MAC: Mines and Communities

Vedanta update

Published by MAC on 2007-03-11

Vedanta update

11th March 2007

The MAC website diligently reports violations of the law by mining companies all over the world . If asked - as we sometimes are - which is the "worst" company in this respect, we might answer that "none of them is beyond reproach and many are as bad as each other."

Yet one company stands out, not only for the number and extent of the accusations leveled against it, but for the utterly cynical fashion in which it has continued to break the law, even when overwhelming evidence has been offered against it.

Vedanta Resources, one of the half dozen biggest mining companies registered on the London Stock Exchange, is currently accused of a raft of criminal acts in Armenia and of having willfully continued using a defective system to dispose of toxic wastes in Zambia (see below).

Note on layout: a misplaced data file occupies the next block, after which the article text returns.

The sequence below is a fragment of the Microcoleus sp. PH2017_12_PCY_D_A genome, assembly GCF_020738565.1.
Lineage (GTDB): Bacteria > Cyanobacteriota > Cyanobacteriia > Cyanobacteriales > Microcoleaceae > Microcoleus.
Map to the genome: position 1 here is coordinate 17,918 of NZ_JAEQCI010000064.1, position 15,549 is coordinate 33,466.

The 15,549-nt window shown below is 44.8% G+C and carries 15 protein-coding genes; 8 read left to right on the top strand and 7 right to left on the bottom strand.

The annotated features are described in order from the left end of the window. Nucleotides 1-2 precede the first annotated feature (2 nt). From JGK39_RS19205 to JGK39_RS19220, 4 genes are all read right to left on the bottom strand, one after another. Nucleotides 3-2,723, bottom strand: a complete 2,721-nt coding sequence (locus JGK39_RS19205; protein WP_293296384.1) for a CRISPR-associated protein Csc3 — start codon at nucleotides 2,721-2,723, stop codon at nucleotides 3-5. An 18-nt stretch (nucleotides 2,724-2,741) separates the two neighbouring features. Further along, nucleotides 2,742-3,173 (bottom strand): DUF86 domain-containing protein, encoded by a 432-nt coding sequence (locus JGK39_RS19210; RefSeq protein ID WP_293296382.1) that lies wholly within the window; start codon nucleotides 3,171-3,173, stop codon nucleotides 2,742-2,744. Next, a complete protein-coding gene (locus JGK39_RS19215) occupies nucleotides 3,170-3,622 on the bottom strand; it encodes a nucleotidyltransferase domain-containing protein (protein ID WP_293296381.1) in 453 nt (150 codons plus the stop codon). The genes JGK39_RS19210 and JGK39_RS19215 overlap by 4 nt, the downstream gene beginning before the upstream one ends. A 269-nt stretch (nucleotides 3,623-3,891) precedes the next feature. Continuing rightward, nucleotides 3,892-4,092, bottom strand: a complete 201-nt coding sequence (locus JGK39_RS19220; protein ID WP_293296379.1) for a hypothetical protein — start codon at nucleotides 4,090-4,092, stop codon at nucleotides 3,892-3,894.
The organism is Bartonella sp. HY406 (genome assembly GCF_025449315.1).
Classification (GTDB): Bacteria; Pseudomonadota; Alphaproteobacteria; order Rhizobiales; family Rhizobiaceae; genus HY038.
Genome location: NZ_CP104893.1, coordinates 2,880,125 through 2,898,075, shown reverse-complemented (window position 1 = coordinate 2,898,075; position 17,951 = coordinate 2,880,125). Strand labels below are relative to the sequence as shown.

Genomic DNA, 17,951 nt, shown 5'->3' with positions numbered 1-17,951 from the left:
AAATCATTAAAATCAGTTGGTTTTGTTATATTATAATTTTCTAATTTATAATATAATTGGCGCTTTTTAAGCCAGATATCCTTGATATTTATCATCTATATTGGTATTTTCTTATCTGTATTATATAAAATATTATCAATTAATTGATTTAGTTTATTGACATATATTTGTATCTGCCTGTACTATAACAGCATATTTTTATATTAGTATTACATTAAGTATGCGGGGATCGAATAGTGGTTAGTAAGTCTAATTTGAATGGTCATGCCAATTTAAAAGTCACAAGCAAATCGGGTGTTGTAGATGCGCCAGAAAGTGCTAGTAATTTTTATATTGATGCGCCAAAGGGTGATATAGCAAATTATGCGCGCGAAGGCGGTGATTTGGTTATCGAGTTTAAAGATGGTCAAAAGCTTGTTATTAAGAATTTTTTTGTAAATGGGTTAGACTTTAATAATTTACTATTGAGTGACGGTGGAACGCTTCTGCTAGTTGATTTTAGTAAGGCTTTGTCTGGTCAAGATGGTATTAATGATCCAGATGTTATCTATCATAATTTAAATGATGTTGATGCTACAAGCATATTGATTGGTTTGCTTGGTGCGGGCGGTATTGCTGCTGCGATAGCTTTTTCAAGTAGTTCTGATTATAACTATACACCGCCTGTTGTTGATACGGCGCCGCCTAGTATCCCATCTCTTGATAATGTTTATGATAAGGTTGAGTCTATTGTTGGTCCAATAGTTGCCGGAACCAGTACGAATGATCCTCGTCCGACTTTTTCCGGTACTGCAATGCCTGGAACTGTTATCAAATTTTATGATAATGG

In India - where its most important operations are situated - Vedanta has expanded a massive copper smelter without authorisation and in the teeth of orders from the Supreme Court's Hazardous Waste Montoring committee to desist. It has constructed a major alumina refinery at Lanjigarh in Orissa, despite a damning report by another Supreme Court committee showing it had already destroyed protected forest land and was operating illegally.

In January, as we revealed on this site, the company was shown to have broken virtually all the terms of an agreement it made with its workers when it took control over a major aluminium complex in Chhattisgarh. [See: ]

Now, the Orissa state pollution control board has ordered the company to halt construction of a huge aluminium smelter, intended to take the alumina from its illegal Lanjigarh refinery.

A full six months ago, the company and its shareholders were made fully well that this construction was illegal, when MAC published evidence from a leading Indian nvironmentalist, backed by clear photographic evidence. [see: .]

Clearly Vedanta's modus operandi represents a systemic pattern of contempt for the law, not to mention people and the environment, which cannot be tolerated for one day longer.

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